The United States was late in responding to the virus. While New York was quicker than other states, it wasn’t until the end of March 2020 that the governor ordered a partial quarantine. By that time, almost 10,000 cases had already been detected in the state. Some countries where the virus still seemed far off, like El Salvador, decreed quarantines at the beginning of March.
Doña Carla, who continues to wear a mask and plastic face shield while the rest of the city returns to normal, explains how the Garifuna throw their parties out in the sun, and host dances or spiritual and culinary rituals as a community. By the end of March, with spring flourishing outside and New Yorkers stuck indoors, many Garifuna — already infected with the virus — locked themselves into homes as crowded as the casita de Corona.
On top of that, Doña Carla adds, there was the disinformation: “Some of the information going around about Covid was that people from Black communities were less likely to get sick. I heard other Garifuna saying this a lot. Black folks felt protected.”
Many Garifuna shut themselves in their homes or in the city shelters where many homeless people and asylum seekers spent the quarantine. “Up to ten people per room,” says Doña Carla.
A convergence of circumstances that could only lead to tragedy. “I personally registered around 85 deaths in the Garifuna community. I’m the healthcare coordinator (for a New York organization) and I can tell you that many people called the city’s hotlines asking for help. I spoke with many of my clients, and many died after being told to just take acetaminophen and eat healthy food.”
The virus became a taboo among the Garifuna. Nobody wanted to admit that someone in their family had gotten sick — or worse, that someone had died. They knew life would return to normal sooner or later and, as Doña Carla puts it, life for the Garifuna is made in community, and out in the sun.
OFRANEH grew increasingly concerned about the situation. When Governor Andrew Cuomo announced the statewide quarantine, Doña Carla had a dream. “I’m a spiritual guide. We have dreams, revelations, and different ways of hearing how the ancestors want the community to be guided,” she explained.
Doña Carla called Miriam Miranda, the director of OFRANEH, to tell her about her dream. “I told Miriam that the ancestors said we had to knead the joints, to massage them, like when a child has a fever. They didn’t tell me anything new, just that I should remember the practices for awakening the immune system. Dreams aren’t the only visions I have, but in the United States it’s not easy to say that you hear voices, because people will say you’re schizophrenic. Sometimes we have what we call concentration, which is like Hindu meditation, where we enter into a space that’s much closer to the spirit, and where different kinds of spirits can approach. I don’t know anything. I can only pass along the message when they give me permission. At that moment, the ancestors showed me that calaica, or cundeamor, a vine that grows near the rivers on the Atlantic coast, is the best medicine. They told me this in Garifuna and Spanish. It’s the best, because it’s bitter, and they told me: ‘There’s no cure, but the body can grow accustomed to fighting it. If you follow our counsel, you won’t die.’”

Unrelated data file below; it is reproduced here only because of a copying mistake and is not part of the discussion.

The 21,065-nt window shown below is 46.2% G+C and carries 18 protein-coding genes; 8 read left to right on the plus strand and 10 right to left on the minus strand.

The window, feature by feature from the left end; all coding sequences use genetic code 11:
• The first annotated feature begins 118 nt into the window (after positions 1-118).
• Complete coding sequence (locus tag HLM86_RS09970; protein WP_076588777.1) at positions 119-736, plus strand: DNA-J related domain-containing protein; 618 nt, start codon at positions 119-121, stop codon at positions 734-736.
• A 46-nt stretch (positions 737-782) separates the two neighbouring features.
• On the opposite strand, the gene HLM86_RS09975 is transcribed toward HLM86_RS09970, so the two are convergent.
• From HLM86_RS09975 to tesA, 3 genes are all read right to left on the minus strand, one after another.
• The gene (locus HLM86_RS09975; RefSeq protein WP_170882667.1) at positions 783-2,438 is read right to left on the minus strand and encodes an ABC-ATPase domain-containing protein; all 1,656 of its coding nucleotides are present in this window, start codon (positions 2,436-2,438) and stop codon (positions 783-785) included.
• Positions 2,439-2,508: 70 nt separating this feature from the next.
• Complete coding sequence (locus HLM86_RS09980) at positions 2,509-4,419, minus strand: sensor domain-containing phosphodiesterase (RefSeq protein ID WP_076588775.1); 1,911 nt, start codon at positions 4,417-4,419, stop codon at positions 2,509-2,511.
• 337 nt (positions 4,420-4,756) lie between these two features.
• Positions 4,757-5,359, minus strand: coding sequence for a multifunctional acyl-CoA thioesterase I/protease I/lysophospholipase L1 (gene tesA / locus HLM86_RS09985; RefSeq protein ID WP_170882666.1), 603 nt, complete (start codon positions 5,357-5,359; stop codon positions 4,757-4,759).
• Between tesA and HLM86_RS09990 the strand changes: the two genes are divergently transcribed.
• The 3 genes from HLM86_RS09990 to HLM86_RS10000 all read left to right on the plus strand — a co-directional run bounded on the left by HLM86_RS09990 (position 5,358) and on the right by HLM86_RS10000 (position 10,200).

But customs and traditions were not the only factors at play. New York’s undocumented population was excluded not just from the federal government’s financial assistance, but from its hospital care as well. One thing that became clear during my time in New York is that the migrant community here associates hospitalization with potential deportation or, in cases where people have permission to be here, with unpayable debts or a future devoid of opportunity.
Fear of racking up exorbitant hospital bills exists despite the fact that many undocumented residents are aware that they can turn to Medicaid, a system designed to assist those who make less than minimum wage ($12.50 an hour in New York). But the United States under Trump was especially cruel in its calculations.
Just as the pandemic was drawing near, on February 24, 2020, the federal government implemented a new “public charge” rule, stipulating that any undocumented person aspiring to one day normalize their status must demonstrate that they never received public assistance. That is, that they had never asked the United States for a handout. That is, that not a single U.S. dollar was ever spent on their health. That is, they came, sweated, cleaned, built, delivered, cared for other people’s children and tended other people’s gardens, never asked for anything, were quiet, and bothered no one.